Hoboken High School’s newest play
‘Fortune’ tells riveting story about a woman you’ve never heard of
by Marilyn Baer
Reporter Staff Writer
Apr 23, 2017 | 3175 views | 0 0 comments | 72 72 recommendations | email to a friend | print
Students at Hoboken High School met playwright George Cameron Grant during a cold reading of Fortune. Back row from left to right: Lizeth Oliva, Jeane Cummins, David Rivera, Demeara Davenport, George Cameron Grant, Joy Kelly, Hannah Mack, Te'Janea Bradley-Johnson, Debby Moretti, and  Danielle Miller. Front row from left to right: Ivelisse Lorenzo, Aliyah Ramos, Raul Hernandez, Brandon Lyons.
Students at Hoboken High School met playwright George Cameron Grant during a cold reading of Fortune. Back row from left to right: Lizeth Oliva, Jeane Cummins, David Rivera, Demeara Davenport, George Cameron Grant, Joy Kelly, Hannah Mack, Te'Janea Bradley-Johnson, Debby Moretti, and Danielle Miller. Front row from left to right: Ivelisse Lorenzo, Aliyah Ramos, Raul Hernandez, Brandon Lyons.
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On Friday April 28 at 7 p.m., lights will dim, the audience will fall silent, and the curtain will go up at the Hoboken High School Auditorium for the staged reading of George Cameron Grant’s play “Fortune.” Advanced theater students at Hoboken High School and their director, Danielle Miller, along with professional actress Joy Kelly and the Hoboken High School Chorus, will perform the reading as a fundraiser for the school’s 2017-2018 theater program, followed by an author Q&A. The reading will also raise money for food for the needy.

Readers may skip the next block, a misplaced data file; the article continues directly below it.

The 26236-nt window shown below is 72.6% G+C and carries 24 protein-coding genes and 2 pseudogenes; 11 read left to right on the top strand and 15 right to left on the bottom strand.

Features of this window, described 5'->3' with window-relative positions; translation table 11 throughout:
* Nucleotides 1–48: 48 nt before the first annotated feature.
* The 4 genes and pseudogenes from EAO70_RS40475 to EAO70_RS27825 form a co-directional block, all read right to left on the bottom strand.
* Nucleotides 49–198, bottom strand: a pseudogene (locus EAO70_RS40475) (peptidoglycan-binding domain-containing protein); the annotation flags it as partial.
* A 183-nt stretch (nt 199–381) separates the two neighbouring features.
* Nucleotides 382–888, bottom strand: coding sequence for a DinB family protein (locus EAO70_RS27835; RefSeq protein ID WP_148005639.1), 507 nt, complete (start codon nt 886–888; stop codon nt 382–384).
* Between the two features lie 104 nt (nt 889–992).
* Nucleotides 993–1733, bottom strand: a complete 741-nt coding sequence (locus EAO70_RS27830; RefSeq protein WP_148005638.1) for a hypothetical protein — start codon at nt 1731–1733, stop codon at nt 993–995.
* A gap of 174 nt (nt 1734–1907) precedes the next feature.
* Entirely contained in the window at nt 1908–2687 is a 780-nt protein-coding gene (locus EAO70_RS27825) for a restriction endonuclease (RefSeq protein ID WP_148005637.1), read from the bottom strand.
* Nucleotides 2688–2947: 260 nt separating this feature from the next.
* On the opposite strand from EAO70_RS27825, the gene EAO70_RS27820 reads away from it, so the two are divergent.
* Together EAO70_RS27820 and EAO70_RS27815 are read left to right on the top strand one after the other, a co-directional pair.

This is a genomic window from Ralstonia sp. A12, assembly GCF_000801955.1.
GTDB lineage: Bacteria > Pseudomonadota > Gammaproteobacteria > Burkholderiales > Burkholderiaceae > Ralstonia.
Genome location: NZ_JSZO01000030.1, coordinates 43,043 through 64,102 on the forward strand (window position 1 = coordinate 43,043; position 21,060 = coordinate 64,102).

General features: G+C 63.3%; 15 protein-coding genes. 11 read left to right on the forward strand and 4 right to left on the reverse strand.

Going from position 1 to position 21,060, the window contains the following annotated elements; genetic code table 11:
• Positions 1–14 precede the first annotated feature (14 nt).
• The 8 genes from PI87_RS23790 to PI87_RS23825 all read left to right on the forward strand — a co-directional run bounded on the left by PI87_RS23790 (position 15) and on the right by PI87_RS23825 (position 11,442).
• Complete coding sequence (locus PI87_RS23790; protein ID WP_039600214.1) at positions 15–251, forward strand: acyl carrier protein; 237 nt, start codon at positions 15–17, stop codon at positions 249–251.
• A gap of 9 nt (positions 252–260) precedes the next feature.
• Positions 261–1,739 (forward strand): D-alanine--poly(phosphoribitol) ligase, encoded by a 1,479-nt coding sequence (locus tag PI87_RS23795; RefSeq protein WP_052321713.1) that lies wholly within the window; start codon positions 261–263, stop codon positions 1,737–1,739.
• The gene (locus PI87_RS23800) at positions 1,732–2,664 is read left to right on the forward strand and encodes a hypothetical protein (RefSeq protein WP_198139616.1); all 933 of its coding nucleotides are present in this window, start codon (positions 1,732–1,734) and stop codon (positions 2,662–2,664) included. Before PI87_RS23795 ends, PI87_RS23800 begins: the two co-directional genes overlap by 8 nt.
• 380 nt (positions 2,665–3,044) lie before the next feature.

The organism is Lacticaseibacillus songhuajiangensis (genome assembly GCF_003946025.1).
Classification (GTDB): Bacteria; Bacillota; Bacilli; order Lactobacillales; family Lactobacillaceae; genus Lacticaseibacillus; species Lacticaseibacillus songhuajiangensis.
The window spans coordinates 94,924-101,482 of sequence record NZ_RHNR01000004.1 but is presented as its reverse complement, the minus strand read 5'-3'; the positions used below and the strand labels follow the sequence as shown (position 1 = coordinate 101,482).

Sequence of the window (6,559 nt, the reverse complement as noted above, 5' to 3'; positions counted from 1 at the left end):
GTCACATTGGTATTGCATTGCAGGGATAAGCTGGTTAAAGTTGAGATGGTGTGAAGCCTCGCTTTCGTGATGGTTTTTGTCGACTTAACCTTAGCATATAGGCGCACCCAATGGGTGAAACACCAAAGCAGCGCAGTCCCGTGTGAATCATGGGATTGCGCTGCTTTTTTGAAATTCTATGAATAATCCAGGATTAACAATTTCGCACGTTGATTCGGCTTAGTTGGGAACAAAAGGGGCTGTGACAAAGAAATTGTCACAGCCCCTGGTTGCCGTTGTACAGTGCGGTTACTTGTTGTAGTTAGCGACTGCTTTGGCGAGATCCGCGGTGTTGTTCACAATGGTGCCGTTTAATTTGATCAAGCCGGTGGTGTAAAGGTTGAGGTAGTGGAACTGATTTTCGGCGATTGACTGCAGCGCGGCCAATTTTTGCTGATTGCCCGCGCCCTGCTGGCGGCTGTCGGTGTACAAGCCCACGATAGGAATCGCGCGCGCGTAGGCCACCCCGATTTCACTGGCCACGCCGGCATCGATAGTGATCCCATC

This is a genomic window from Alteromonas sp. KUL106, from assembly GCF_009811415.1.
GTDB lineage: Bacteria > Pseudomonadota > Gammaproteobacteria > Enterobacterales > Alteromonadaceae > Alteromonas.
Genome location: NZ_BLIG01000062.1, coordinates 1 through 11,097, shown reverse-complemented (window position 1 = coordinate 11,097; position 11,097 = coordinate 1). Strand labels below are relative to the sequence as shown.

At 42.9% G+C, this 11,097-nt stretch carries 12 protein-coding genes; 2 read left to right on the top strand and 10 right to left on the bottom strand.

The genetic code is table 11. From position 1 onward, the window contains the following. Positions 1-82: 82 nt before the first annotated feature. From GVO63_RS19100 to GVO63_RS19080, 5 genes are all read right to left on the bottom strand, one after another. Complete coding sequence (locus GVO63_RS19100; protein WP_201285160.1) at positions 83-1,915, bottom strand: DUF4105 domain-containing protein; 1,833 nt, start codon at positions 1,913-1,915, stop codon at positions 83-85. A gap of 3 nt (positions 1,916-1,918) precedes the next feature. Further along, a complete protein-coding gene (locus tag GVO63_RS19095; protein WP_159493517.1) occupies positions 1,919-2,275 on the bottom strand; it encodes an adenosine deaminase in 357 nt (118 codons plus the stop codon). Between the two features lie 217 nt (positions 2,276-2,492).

Students at Hoboken High School have already met playwright George Cameron Grant during a cold reading of Fortune. Some of the students participating are Lizeth Oliva, Jeane Cummins, David Rivera, Demeara Davenport, George Cameron Grant, Hannah Mack, Te' Janea Bradley-Johnson, Debby Moretti, Ivelisse Lorenzo, Aliyah Ramos, Raul Hernandez, Brandon Lyons, Andrew Moya, and Veronica Mannillo.

The theater program at HHS has won numerous awards over the years. Recently, the school took home 12 medals in the NJ Thespians Festival, competing against 35 other schools.

‘Fortune’

The play tells the true story of the life of Rose Fortune. It spans 90 years, two countries, and two wars.

Fortune, a slave born in Philadelphia in 1774, was uprooted with her family to Virginia when the Revolutionary War broke out. Fortune’s family became British loyalists. After the war was lost, they gained freedom and moved to a sanctuary in Nova Scotia. Losing her father along the way, Rose had to care for her mother while confronting the realities of freedom, including a scarcity of resources, unfriendly locals, and a need for employment.
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Money raised by the reading will help provide food for the needy.
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She eventually started a company that lasted long after she passed, and became the first female police officer in North America.